Reviews You Can Rely On

Salomon QST Lumen 99 Review

A very energetic ski in powder and bumps, but we wish it performed better on-piste and in crud
Salomon QST Lumen 99
Photo: Salomon
  • 1
  • 2
  • 3
  • 4
  • 5
Price:  $600 List | Check Price at REI
Compare prices at 2 resellers
Pros:  Lively, quick for its size, master in powder
Cons:  Not super stable, flappy tips, gets thrown in crud
Manufacturer:   Salomon
By Renee McCormack ⋅ Review Editor  ⋅  Oct 16, 2019
  • Share this article:
Our Editors independently research, test, and rate the best products. We only make money if you purchase a product through our links, and we never accept free products from manufacturers. Learn more
60
OVERALL
SCORE


RANKED
#7 of 13
  • Stability at Speed - 20% 5
  • Carving Ability - 20% 6
  • Powder Performance - 20% 8
  • Crud Performance - 20% 5
  • Terrain Playfulness - 15% 6
  • Bumps - 5% 5

Our Verdict

While the Salomon QST Lumen 99 is a far superior ski to previous Salomon iterations we'd skied, it just didn't stack up against the abundance of tough competitors. If we could just ski powder all day every day, this ski would be a winner. It has fantastic flotation, and a sprightly way of making quicker turns in the fresh snow, rather than big mountain straight lines. Unfortunately, in reality, we will always ski a variety of snow conditions, and the QST Lumen isn't quite up to par in other types of terrain. And while they've also got very reactive rebound and love to get airborne in easier conditions, the confidence we lost in tougher situations tipped the scales against them.

The latest version of the QST Lumen has new topsheet graphics, which are shown above. The dimensions and specifications remain the same as what we tested.
October 2021

Compare to Similar Products

 
Salomon QST Lumen 99
Awards  Editors' Choice Award Best Buy Award Best Buy Award Top Pick Award 
Price Check Price at REI
Compare at 2 sellers
Check Price at Backcountry
Compare at 3 sellers
Check Price at Backcountry
Compare at 3 sellers
$679 List$699.95 at REI
Compare at 3 sellers
Overall Score Sort Icon
60
77
74
74
71
Star Rating
  • 1
  • 2
  • 3
  • 4
  • 5
  • 1
  • 2
  • 3
  • 4
  • 5
  • 1
  • 2
  • 3
  • 4
  • 5
  • 1
  • 2
  • 3
  • 4
  • 5
  • 1
  • 2
  • 3
  • 4
  • 5
Pros Lively, quick for its size, master in powderCrud blaster, dependable, great one-ski quiver option, good for every ability levelAwesome powder tool, fabulous fun factor even for light skiers, affordable priceGreat stability at high speeds, good on hard snow and crud, more affordable than othersSuperbly stable at high speeds, great edge hold
Cons Not super stable, flappy tips, gets thrown in crudNo wow-factor, not a lot of reboundGets bouncy in crud, slight tip flap, doesn’t carve perfectlyOnly for shallower pow days, needs strong skier to guide themToo burly for lighter gals, not nimble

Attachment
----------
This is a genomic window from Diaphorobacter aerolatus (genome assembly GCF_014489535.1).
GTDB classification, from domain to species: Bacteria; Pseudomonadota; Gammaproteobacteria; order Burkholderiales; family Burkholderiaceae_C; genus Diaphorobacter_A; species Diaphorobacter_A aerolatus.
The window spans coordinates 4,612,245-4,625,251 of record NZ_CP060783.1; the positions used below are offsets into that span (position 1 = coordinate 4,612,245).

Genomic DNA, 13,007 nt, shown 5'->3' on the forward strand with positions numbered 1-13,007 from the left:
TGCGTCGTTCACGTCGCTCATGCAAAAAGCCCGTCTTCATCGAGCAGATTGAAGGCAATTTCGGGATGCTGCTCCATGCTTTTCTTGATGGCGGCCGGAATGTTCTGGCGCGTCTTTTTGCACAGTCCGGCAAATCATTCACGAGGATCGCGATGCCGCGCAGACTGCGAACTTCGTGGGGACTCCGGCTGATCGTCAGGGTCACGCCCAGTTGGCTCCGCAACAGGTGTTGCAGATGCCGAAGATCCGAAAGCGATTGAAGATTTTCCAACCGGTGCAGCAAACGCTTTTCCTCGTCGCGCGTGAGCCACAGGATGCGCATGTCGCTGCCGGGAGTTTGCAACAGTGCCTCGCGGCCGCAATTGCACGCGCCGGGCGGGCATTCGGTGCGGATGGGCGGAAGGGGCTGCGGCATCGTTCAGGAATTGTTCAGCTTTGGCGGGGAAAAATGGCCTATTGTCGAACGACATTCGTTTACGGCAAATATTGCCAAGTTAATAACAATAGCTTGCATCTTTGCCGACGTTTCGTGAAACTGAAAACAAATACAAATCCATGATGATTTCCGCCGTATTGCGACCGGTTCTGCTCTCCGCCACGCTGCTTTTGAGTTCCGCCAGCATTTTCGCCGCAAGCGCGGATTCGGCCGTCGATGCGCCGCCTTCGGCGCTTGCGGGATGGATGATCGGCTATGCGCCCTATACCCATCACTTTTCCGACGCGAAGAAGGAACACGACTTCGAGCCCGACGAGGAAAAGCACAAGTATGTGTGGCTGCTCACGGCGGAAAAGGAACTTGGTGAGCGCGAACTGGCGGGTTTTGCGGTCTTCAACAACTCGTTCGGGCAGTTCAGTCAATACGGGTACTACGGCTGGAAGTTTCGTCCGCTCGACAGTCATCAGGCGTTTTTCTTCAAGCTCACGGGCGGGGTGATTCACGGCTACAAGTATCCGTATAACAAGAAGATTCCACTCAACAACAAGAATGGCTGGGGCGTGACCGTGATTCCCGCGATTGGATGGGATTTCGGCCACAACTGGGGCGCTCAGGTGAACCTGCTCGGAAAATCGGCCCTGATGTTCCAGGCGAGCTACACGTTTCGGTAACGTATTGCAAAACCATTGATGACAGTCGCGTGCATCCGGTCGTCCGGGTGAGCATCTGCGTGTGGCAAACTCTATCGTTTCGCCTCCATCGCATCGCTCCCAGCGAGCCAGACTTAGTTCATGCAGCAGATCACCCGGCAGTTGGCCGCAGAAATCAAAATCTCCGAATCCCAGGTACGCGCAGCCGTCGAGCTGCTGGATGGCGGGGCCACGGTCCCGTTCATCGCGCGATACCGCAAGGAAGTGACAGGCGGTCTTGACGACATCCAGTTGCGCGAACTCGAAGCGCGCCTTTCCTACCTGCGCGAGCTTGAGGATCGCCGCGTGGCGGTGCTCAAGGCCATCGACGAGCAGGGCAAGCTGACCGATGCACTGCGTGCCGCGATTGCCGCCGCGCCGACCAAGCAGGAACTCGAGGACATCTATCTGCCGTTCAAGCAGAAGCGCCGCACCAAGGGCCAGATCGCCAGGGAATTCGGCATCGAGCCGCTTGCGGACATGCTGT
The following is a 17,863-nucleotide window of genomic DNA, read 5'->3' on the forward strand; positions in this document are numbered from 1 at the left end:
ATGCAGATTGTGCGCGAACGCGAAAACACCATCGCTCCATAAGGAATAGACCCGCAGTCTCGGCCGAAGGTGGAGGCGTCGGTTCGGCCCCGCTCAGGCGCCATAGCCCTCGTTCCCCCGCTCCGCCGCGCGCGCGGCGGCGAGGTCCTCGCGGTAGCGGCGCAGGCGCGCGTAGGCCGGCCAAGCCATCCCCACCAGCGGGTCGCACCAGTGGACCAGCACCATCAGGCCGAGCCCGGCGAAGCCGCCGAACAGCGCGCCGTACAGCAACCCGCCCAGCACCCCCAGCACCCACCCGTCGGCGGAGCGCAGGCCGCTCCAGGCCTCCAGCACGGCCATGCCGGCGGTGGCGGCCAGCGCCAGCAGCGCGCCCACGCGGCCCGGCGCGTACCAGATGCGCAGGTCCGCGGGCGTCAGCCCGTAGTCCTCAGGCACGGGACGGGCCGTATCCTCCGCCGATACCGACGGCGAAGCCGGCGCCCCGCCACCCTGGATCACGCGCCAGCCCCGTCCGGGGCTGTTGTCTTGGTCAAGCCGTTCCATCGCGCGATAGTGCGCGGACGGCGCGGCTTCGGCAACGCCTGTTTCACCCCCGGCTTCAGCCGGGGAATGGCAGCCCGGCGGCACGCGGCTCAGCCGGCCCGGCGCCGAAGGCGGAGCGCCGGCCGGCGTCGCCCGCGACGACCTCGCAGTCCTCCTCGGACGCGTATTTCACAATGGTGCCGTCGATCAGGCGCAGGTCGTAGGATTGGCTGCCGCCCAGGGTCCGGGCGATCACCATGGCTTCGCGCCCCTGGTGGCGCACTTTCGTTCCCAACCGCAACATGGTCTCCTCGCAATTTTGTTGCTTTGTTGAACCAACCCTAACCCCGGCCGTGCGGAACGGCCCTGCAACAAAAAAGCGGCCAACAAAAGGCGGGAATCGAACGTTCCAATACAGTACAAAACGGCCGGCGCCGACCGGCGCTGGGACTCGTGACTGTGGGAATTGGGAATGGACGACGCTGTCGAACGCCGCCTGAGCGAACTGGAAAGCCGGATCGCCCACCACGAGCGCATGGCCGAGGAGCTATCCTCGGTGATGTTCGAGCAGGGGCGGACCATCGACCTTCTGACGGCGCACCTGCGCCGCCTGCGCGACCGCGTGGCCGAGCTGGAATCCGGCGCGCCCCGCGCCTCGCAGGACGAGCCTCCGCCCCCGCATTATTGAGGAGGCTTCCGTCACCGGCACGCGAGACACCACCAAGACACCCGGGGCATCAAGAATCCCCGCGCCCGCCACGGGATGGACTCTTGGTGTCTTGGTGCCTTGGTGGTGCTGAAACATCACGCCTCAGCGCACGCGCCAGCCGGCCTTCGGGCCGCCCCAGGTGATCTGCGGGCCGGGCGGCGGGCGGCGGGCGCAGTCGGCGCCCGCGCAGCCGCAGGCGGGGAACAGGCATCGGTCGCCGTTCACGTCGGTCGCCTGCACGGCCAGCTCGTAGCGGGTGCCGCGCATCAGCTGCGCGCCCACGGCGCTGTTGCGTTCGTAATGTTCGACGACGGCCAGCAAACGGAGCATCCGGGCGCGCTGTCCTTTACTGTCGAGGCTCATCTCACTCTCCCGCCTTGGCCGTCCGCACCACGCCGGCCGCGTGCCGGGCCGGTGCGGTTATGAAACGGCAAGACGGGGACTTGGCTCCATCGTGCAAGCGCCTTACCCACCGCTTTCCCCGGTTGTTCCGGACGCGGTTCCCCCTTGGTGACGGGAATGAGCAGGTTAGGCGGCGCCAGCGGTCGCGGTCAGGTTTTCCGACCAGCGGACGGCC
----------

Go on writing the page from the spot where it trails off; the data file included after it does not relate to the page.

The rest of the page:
Bottom Line A very energetic ski in powder and bumps, but we wish it performed better on-piste and in crudA great all-rounder ski that we think is the most versatile option for a one-ski quiverA fun and responsive toy for powder days, groomer antics, and bumps, with a value-oriented price tagThis model will do great in everything but the deepest powder and is ideal for an aggressive skierA good choice for hard-charging speed demons that still performs decently off-piste
Rating Categories Salomon QST Lumen 99 Nordica Santa Ana 98 Elan Ripstick 94 W Faction Dictator 2.0X Volkl Secret 96
Stability At Speed (20%)
5.0
8.0
7.0
9.0
9.0
Carving Ability (20%)
6.0
8.0
7.0
8.0
7.0
Powder Performance (20%)
8.0
7.0
9.0
5.0
7.0
Crud Performance (20%)
5.0
9.0
5.0
9.0
7.0
Terrain Playfulness (15%)
6.0
6.0
9.0
6.0
6.0
Bumps (5%)
5.0
7.0
8.0
5.0
3.0
Specs Salomon QST Lumen 99 Nordica Santa Ana 98 Elan Ripstick 94 W Faction Dictator 2.0X Volkl Secret 96
Waist Width (mm) 99 98 96 96 96
Shape (Tip-Waist-Tail) (mm) 136-99-118 132-98-120 136-96-111 127-96-117 135-96-119
Available Lengths (cm) 153, 159, 167, 174, 181 151, 158, 165, 172, 179 154, 162, 170, 178 155, 163, 171, 175, 179, 183, 187 149, 156, 163, 170
Length Tested (cm) 174 172 178 171 170
Radius (m) 19 16.3 16.2 18 27-16-22
Rocker Style Tip and tail, camber underfoot Tip and tail, camber underfoot Tip and tail, cambered inside edge Amphibio tech Tip and tail, camber underfoot Tip and tail, camber underfoot
Weight Per Pair (lbs) 8.1 8.1 7.4 7.9 8.5
Construction Type Full sandwich Energy Ti W SST sidewall Sandwich Full sidewall
Core Material Poplar Performance Wood & Metal Tubelite wood Paulownia & Poplar Beech and poplar
Intended Purpose All-Mountain All-Mountain All-Mountain All-Mountain, Big Mountain All-Mountain